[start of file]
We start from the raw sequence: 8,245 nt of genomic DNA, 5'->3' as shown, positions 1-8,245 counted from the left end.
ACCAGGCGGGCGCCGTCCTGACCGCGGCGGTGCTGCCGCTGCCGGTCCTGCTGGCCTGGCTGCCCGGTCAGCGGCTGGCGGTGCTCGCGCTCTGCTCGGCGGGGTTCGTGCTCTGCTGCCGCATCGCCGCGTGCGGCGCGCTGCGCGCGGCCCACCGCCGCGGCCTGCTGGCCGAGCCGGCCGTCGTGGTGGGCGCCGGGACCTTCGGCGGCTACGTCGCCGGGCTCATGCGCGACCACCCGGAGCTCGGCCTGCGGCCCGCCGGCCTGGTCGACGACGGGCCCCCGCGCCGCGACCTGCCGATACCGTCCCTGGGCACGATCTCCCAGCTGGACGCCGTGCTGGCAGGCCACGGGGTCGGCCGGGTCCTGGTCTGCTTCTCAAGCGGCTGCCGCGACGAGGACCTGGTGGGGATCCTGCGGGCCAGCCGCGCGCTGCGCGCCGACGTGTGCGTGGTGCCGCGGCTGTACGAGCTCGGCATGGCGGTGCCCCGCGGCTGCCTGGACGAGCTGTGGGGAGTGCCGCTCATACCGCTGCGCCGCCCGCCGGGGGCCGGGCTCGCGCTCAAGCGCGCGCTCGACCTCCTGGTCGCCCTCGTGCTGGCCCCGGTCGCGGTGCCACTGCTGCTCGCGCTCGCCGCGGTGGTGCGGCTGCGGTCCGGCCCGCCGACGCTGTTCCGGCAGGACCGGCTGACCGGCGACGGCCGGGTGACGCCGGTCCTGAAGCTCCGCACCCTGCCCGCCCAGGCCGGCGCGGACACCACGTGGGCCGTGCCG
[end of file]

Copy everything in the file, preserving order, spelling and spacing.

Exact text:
We start from the raw sequence: 8,245 nt of genomic DNA, 5'->3' as shown, positions 1-8,245 counted from the left end.
ACCAGGCGGGCGCCGTCCTGACCGCGGCGGTGCTGCCGCTGCCGGTCCTGCTGGCCTGGCTGCCCGGTCAGCGGCTGGCGGTGCTCGCGCTCTGCTCGGCGGGGTTCGTGCTCTGCTGCCGCATCGCCGCGTGCGGCGCGCTGCGCGCGGCCCACCGCCGCGGCCTGCTGGCCGAGCCGGCCGTCGTGGTGGGCGCCGGGACCTTCGGCGGCTACGTCGCCGGGCTCATGCGCGACCACCCGGAGCTCGGCCTGCGGCCCGCCGGCCTGGTCGACGACGGGCCCCCGCGCCGCGACCTGCCGATACCGTCCCTGGGCACGATCTCCCAGCTGGACGCCGTGCTGGCAGGCCACGGGGTCGGCCGGGTCCTGGTCTGCTTCTCAAGCGGCTGCCGCGACGAGGACCTGGTGGGGATCCTGCGGGCCAGCCGCGCGCTGCGCGCCGACGTGTGCGTGGTGCCGCGGCTGTACGAGCTCGGCATGGCGGTGCCCCGCGGCTGCCTGGACGAGCTGTGGGGAGTGCCGCTCATACCGCTGCGCCGCCCGCCGGGGGCCGGGCTCGCGCTCAAGCGCGCGCTCGACCTCCTGGTCGCCCTCGTGCTGGCCCCGGTCGCGGTGCCACTGCTGCTCGCGCTCGCCGCGGTGGTGCGGCTGCGGTCCGGCCCGCCGACGCTGTTCCGGCAGGACCGGCTGACCGGCGACGGCCGGGTGACGCCGGTCCTGAAGCTCCGCACCCTGCCCGCCCAGGCCGGCGCGGACACCACGTGGGCCGTGCCG